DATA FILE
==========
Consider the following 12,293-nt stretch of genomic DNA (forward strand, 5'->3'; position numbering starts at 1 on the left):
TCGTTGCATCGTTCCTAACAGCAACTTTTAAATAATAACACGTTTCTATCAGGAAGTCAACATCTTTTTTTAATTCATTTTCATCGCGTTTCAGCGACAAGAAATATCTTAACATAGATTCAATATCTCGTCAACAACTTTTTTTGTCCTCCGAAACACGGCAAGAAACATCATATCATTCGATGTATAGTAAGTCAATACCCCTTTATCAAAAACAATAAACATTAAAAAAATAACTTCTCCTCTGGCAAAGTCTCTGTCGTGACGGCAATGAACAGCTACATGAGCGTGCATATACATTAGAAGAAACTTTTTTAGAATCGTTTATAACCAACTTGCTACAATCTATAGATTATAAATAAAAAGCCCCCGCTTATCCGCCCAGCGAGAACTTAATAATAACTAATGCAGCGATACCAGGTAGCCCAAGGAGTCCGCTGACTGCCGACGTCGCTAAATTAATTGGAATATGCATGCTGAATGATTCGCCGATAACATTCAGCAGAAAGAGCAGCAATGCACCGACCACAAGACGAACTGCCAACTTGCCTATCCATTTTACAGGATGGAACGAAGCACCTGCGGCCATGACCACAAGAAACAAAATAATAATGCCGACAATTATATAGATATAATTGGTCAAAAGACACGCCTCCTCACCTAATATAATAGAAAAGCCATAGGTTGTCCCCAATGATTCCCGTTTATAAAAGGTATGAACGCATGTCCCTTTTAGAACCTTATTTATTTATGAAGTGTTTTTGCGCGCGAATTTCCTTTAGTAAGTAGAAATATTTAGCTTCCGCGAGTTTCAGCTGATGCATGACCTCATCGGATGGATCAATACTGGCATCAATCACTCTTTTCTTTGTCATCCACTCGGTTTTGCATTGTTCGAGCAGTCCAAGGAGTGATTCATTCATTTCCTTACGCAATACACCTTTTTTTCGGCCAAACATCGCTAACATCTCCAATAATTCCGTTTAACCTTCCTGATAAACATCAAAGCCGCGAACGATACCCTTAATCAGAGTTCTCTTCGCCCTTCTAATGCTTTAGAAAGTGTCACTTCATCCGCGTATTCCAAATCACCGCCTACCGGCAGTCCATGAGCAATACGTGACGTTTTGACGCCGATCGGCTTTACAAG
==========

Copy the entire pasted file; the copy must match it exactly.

Consider the following 12,293-nt stretch of genomic DNA (forward strand, 5'->3'; position numbering starts at 1 on the left):
TCGTTGCATCGTTCCTAACAGCAACTTTTAAATAATAACACGTTTCTATCAGGAAGTCAACATCTTTTTTTAATTCATTTTCATCGCGTTTCAGCGACAAGAAATATCTTAACATAGATTCAATATCTCGTCAACAACTTTTTTTGTCCTCCGAAACACGGCAAGAAACATCATATCATTCGATGTATAGTAAGTCAATACCCCTTTATCAAAAACAATAAACATTAAAAAAATAACTTCTCCTCTGGCAAAGTCTCTGTCGTGACGGCAATGAACAGCTACATGAGCGTGCATATACATTAGAAGAAACTTTTTTAGAATCGTTTATAACCAACTTGCTACAATCTATAGATTATAAATAAAAAGCCCCCGCTTATCCGCCCAGCGAGAACTTAATAATAACTAATGCAGCGATACCAGGTAGCCCAAGGAGTCCGCTGACTGCCGACGTCGCTAAATTAATTGGAATATGCATGCTGAATGATTCGCCGATAACATTCAGCAGAAAGAGCAGCAATGCACCGACCACAAGACGAACTGCCAACTTGCCTATCCATTTTACAGGATGGAACGAAGCACCTGCGGCCATGACCACAAGAAACAAAATAATAATGCCGACAATTATATAGATATAATTGGTCAAAAGACACGCCTCCTCACCTAATATAATAGAAAAGCCATAGGTTGTCCCCAATGATTCCCGTTTATAAAAGGTATGAACGCATGTCCCTTTTAGAACCTTATTTATTTATGAAGTGTTTTTGCGCGCGAATTTCCTTTAGTAAGTAGAAATATTTAGCTTCCGCGAGTTTCAGCTGATGCATGACCTCATCGGATGGATCAATACTGGCATCAATCACTCTTTTCTTTGTCATCCACTCGGTTTTGCATTGTTCGAGCAGTCCAAGGAGTGATTCATTCATTTCCTTACGCAATACACCTTTTTTTCGGCCAAACATCGCTAACATCTCCAATAATTCCGTTTAACCTTCCTGATAAACATCAAAGCCGCGAACGATACCCTTAATCAGAGTTCTCTTCGCCCTTCTAATGCTTTAGAAAGTGTCACTTCATCCGCGTATTCCAAATCACCGCCTACCGGCAGTCCATGAGCAATACGTGACGTTTTGACGCCGATCGGCTTTACAAG